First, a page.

It was then that I was challenged most fully to live my Catholic pro-life character. At 12 weeks pregnant, I found a lump in my left breast. Since my mother’s breast cancer diagnosis two years earlier, I was certain long before the doctors were that the lump was breast cancer. Just days before we discovered I was carrying a little girl, we got the official diagnosis. This diagnosis, handed to us less than three years into our marriage, was devastating. But as scared as I was, this life-changing disease didn’t tempt me to abort or abandon my faith. Calling upon my inner strength, instilled in me by my faithful parents, I successfully fought the cancer while pregnant with chemotherapy. I was in a fairly unique position; just one in 3000-3500 breast cancers occur in pregnant women. This prompted amazing support especially from my mother, but also from my husband, father, family, church family, friends, and even strangers. We welcomed our daughter, Rachel, into the world as a living miracle. Fittingly, she was born on Thanksgiving Day!
Since my diagnosis three years ago, I have embraced a mission to educate about the truth of “life of the mother” diagnoses like mine. I received the Life Award from Right to Life of Owensboro (Kentucky) for this and my dedication to saving Rachel’s life while working to save mine. After the most critical aspects of treatment were over, I felt called even further to support pro-life causes. I joined an ecumenical pro-life board, but was dissatisfied. Then my mother, once again, guided me to the perfect organization: our diocesan Gospel of Life. It embodies everything about me: it is unapologetically Catholic and unwaveringly pro-life. The organization supports pro-life causes that both directly and indirectly help those tempted by abortion, regardless of faith or background. We educate and evangelize, but don’t continuously beg for donations. What a perfect fit for me!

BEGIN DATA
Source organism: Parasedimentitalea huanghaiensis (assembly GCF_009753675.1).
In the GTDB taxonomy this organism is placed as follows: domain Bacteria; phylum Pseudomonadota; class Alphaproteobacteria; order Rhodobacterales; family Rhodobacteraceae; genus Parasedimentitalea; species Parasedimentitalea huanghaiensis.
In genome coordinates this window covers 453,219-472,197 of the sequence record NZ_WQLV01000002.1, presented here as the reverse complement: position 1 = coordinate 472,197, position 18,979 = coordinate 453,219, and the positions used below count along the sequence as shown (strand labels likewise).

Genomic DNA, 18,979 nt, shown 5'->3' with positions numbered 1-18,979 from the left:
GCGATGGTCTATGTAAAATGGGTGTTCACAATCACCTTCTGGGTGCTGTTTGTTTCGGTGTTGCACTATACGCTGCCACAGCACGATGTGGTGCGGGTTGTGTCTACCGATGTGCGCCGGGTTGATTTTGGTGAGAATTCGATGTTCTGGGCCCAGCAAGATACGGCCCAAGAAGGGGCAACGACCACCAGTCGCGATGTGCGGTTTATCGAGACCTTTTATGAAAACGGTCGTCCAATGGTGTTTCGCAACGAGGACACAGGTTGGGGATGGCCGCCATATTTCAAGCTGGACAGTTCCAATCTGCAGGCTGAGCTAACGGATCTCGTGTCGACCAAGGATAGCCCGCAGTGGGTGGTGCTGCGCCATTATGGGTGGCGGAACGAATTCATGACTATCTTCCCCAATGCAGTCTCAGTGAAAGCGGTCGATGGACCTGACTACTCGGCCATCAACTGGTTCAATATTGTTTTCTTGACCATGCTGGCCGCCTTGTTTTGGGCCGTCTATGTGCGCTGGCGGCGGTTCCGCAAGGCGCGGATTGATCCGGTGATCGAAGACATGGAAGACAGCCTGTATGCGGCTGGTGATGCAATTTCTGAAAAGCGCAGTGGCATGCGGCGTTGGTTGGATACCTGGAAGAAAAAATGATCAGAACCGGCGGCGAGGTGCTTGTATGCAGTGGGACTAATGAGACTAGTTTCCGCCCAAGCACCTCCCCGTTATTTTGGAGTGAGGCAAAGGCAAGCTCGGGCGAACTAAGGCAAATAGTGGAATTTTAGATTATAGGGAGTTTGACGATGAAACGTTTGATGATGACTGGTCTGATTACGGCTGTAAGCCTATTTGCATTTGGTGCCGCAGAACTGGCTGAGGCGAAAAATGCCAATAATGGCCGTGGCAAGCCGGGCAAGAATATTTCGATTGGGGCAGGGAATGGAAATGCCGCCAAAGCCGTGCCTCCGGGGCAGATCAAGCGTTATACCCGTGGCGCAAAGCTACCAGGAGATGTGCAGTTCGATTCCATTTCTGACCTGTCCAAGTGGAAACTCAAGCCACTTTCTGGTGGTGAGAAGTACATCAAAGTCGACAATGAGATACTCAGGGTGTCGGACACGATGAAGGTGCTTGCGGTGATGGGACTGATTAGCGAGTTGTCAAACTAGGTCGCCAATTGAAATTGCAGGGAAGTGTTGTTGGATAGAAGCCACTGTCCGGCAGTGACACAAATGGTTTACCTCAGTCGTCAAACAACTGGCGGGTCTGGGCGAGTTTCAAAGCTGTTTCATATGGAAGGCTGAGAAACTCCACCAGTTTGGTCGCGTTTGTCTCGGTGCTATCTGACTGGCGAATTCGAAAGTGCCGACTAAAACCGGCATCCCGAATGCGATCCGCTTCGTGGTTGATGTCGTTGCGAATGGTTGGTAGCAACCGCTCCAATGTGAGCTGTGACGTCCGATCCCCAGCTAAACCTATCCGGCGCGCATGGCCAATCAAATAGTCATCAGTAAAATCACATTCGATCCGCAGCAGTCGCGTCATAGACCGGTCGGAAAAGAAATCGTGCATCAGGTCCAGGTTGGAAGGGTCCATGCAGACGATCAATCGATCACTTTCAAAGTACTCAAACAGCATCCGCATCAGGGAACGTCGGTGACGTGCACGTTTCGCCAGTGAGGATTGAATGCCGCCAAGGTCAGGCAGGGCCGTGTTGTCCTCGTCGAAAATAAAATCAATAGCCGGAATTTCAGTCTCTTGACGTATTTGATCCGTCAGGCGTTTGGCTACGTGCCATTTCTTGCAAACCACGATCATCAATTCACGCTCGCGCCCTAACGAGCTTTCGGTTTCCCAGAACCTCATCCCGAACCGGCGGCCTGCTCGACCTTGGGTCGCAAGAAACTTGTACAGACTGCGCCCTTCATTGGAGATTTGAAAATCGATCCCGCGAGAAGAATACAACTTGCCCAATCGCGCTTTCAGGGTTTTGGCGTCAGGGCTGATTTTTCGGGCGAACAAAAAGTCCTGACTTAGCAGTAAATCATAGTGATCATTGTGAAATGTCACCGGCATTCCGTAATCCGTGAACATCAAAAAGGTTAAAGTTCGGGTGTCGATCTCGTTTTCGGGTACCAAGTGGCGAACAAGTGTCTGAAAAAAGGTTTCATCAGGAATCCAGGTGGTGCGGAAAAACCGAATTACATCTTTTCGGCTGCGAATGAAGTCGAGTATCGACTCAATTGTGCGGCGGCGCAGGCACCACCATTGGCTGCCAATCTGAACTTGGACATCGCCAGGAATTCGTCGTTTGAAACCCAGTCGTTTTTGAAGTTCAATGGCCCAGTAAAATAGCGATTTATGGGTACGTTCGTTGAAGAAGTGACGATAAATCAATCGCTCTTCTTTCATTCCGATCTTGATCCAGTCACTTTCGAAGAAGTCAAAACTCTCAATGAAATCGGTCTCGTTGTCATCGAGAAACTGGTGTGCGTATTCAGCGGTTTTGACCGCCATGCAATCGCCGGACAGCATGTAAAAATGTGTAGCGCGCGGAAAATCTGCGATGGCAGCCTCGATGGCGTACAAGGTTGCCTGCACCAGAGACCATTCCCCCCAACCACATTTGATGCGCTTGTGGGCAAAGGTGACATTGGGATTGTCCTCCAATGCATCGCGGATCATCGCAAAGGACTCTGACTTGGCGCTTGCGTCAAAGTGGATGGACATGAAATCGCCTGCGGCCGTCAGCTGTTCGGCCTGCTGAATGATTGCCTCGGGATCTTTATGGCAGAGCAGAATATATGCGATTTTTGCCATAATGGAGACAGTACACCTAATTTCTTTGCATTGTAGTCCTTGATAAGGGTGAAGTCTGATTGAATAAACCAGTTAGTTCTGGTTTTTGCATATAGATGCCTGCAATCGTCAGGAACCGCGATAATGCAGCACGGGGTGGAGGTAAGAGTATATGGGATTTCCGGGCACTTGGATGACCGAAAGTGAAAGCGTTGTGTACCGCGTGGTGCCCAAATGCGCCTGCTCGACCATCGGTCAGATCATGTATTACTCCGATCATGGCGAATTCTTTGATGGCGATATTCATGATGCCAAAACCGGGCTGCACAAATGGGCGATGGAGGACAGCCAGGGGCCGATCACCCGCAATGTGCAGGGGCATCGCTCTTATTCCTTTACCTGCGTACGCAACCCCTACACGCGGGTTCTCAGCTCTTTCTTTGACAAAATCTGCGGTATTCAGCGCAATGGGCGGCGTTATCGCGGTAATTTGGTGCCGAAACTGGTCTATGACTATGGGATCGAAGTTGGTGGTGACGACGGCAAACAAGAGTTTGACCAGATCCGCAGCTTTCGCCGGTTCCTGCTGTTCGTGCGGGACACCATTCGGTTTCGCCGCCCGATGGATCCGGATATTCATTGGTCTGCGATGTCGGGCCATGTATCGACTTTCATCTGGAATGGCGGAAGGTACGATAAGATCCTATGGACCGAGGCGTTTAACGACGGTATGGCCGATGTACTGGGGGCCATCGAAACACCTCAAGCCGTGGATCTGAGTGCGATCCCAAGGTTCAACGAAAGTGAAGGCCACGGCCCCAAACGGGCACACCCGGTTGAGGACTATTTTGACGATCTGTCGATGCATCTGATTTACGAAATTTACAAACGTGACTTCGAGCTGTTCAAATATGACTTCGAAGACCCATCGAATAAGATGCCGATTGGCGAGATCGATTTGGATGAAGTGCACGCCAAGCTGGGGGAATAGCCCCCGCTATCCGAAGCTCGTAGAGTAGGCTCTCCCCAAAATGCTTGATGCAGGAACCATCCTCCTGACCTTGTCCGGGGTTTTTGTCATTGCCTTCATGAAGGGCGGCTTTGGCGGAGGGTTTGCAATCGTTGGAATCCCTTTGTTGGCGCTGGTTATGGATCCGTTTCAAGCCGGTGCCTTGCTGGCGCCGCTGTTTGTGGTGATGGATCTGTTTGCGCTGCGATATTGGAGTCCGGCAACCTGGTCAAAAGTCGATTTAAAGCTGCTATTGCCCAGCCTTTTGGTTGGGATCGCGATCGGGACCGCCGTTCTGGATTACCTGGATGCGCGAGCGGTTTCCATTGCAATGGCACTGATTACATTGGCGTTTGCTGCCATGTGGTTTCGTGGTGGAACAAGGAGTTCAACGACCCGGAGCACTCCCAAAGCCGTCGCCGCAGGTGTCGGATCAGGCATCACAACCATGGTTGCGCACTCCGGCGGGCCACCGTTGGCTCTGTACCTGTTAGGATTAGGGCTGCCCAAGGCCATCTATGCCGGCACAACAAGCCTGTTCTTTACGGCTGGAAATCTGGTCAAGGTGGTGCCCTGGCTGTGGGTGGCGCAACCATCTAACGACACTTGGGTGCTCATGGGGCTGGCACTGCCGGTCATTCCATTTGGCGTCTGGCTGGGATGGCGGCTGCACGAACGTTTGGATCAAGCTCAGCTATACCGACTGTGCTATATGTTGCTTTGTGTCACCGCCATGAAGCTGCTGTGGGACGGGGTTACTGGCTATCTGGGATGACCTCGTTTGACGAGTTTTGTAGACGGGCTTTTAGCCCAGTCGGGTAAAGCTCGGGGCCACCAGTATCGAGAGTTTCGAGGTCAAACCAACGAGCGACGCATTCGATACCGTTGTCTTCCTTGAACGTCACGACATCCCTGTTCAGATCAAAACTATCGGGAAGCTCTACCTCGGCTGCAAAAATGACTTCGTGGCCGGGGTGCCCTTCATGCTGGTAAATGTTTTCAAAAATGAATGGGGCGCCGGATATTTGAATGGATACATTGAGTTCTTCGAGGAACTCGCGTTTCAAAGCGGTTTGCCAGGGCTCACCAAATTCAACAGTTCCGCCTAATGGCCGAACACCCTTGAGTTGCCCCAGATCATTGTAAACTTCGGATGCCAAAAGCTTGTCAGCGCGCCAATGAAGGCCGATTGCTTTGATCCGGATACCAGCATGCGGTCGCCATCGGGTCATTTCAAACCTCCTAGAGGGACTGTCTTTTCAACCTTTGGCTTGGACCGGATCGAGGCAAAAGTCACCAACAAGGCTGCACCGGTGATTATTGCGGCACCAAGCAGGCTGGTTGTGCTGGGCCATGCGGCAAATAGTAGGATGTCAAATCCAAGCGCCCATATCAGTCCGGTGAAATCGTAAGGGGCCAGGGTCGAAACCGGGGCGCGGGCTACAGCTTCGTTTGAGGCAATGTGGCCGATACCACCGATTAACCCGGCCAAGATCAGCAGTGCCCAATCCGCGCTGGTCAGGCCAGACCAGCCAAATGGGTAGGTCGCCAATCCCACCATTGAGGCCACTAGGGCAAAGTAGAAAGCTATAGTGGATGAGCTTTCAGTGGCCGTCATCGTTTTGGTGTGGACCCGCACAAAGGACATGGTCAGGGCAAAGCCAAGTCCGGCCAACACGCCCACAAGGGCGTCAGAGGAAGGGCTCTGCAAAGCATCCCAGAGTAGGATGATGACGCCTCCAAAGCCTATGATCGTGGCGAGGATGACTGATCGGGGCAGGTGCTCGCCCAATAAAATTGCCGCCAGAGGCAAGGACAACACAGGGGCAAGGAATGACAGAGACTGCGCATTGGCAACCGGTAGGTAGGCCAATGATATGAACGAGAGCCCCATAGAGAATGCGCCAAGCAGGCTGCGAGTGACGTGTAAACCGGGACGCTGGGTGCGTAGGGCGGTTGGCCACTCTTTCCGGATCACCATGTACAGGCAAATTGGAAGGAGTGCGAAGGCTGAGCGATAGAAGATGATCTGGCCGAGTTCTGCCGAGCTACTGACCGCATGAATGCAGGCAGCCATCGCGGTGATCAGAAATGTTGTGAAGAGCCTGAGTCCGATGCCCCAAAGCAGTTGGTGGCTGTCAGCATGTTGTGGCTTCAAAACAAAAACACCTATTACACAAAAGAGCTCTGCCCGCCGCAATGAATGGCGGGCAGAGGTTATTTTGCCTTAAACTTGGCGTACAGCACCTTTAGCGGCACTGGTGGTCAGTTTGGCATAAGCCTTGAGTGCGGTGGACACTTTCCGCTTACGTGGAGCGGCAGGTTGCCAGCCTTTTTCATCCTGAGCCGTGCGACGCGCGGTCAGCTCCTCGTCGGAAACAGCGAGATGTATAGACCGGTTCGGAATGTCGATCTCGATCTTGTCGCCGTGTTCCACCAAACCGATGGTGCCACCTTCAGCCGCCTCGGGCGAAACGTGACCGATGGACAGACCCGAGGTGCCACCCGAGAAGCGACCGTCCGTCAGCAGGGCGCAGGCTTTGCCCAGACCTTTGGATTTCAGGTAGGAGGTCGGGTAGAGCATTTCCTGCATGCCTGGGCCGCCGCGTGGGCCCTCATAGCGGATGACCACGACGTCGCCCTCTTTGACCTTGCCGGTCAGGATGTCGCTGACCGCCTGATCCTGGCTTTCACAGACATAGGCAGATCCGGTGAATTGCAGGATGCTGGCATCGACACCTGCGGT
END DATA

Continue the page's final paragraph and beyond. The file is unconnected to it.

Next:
Gold is purified in fire and my faith certainly was when I struggled to protect both mine and my daughter’s life. Though few will have to face as dire a crisis as I did, we have all experienced challenges as part of being “open to life” as Catholics. So why are you pro-life? And more importantly, how can you use your own unique witness to the value of life to share the Gospel with those who most need to hear it?
Erika V. is a thirty-something mother of two (with four saints in heaven). With a degree in molecular biology, she works for her state’s police crime lab; although her dream is to stay home with her children and homeschool them. Her newly converted husband is a sometime auto mechanic and primarily a stay-at-home dad. Passionate about pro-life issues and science, she is a survivor of breast cancer while pregnant. At 20 weeks pregnant with her daughter (pregnancy number six), she was diagnosed with BRCA1 stage II breast cancer. When local doctors we stumped with the diagnosis, she traveled to MDAnderson where chemotherapy on pregnant women has been done for over twenty years. After delivering her baby girl and undergoing more chemotherapy, Erika has had a whirlwind of surgeries to combat the cancer as well as the complications of cancer treatments. Three years and eight surgeries later, she continues to be passionate about pro-life endeavors, even winning the local Right to Life group’s Life Award and serving on their working board of directors. She authors two blogs, one a mommy blog Biology Brain-Simon Says and one a breast cancer while pregnant blog Erika’s Miracle Journey. Blog posts are often filled with pro-life references, including medical journal articles supporting the pro-life position. While there isn’t often time, she also enjoys horses, reading, gardening, and KY bourbon.